Last week I also cycled by the former Rivard Report offices at the historic Rand Building – you know, the one where the name “Geekdom”  now beckons from the rooftop. It was my weekly check-in on the gleaming new Frost Tower and other downtown improvements. Workers at the controls of skid loaders were moving dirt near the tower’s main entrance, preparing the ground for landscaping. By next summer workers will walk through that landscaping into their new offices.

The Rand building on East Houston Street prominently features the Geekdom logo.
The Rand building on East Houston Street prominently features the Geekdom logo. Credit: Scott Ball / San Antonio Report

(No time to pedal by yourself? Visit remotely via the Frost Tower’s Construction Cam.)

Houston Street, the city’s most walkable downtown thoroughfare, was also downtown’s deadest street a decade ago – a collection of vacant buildings, empty storefronts,  a museum to yesteryear, save for a few hotels and steakhouses catering to visitors.

Houston Street now is a bustling boulevard, its historic buildings teeming with tech workers, small businesses, startups, and cool places to gather, eat, and drink. That gleaming tower at 111 W. Houston St. serves as the symbol of all that smart job growth and the promise of so much more just over the horizon. At the rate San Antonio is growing, there probably will be another new gleaming tower downtown before too long, joining the multiple towers coming to River North along Broadway.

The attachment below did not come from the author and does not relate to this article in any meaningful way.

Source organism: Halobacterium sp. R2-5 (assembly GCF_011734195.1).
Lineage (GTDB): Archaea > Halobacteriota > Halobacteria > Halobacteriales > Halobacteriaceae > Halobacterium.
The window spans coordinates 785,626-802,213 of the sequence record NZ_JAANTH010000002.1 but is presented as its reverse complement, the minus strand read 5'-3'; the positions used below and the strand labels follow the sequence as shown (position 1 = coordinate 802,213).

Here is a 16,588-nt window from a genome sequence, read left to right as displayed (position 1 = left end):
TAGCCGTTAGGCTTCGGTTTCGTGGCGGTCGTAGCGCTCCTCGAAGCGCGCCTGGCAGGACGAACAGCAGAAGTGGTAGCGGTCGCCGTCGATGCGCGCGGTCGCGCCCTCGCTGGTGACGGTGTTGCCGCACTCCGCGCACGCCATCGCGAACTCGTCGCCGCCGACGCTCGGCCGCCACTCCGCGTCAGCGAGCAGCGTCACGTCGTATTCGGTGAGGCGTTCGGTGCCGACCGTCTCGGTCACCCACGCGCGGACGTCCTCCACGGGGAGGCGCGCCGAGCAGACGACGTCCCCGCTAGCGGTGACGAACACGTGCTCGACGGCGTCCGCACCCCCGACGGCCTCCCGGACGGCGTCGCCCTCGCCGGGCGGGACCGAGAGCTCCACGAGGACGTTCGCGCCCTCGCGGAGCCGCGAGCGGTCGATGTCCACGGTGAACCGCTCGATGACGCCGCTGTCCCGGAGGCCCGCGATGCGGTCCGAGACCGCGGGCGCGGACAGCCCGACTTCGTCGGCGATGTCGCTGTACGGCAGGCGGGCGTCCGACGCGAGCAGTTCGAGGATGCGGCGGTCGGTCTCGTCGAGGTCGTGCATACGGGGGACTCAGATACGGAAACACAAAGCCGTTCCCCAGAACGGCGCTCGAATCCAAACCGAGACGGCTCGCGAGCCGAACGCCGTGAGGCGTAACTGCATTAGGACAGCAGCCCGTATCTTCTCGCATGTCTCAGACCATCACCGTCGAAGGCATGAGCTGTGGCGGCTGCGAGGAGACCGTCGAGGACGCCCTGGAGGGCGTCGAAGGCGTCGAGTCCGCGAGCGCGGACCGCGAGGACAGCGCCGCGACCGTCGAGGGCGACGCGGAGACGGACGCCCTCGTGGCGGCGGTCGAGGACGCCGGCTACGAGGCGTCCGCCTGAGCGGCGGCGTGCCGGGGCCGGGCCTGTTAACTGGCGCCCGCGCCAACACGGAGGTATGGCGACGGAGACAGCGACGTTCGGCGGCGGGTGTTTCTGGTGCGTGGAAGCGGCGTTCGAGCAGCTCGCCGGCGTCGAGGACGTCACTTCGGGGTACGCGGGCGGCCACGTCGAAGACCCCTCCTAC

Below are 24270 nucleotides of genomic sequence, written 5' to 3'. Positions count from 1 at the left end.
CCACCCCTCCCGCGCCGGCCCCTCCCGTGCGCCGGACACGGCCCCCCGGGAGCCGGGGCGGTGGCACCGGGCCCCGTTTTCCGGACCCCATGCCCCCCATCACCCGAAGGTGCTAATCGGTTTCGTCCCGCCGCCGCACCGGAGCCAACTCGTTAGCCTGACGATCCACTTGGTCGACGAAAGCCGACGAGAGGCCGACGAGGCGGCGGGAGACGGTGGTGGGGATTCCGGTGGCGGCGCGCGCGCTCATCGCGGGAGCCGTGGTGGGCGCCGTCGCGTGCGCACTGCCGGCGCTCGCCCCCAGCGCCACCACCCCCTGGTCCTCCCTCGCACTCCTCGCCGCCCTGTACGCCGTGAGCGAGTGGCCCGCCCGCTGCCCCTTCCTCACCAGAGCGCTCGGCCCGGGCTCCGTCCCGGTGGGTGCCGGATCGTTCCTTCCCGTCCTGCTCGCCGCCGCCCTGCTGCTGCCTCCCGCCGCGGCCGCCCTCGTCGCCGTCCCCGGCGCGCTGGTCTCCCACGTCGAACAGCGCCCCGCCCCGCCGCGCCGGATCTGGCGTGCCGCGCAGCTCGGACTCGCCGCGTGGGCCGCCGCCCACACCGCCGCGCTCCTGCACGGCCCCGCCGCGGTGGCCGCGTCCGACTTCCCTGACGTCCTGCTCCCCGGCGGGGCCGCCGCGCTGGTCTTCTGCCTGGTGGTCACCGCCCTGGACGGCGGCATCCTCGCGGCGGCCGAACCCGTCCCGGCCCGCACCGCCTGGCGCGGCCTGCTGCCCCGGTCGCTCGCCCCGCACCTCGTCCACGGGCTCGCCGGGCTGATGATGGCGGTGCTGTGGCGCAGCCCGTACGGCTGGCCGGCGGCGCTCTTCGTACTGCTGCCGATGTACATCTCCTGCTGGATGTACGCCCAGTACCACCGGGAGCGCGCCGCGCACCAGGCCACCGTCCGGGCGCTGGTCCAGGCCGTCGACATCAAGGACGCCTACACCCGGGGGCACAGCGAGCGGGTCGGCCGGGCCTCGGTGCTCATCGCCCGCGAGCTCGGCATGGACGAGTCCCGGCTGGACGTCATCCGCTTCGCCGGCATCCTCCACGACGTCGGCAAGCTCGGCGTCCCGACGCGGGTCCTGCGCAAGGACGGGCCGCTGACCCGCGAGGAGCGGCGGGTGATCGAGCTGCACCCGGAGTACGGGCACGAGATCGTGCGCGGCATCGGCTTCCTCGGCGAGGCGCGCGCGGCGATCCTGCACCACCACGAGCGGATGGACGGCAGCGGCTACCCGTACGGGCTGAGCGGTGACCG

All of that – the private-public partnership that made possible a new Frost Tower and kept the venerable bank’s headquarters downtown, Southerleigh, the Pearl, the thousands of apartments that reach from Broadway south to the Mission Reach, might not be here if 20,000 anti-government people had signed petitions blocking the project incentives approved by past City Councils.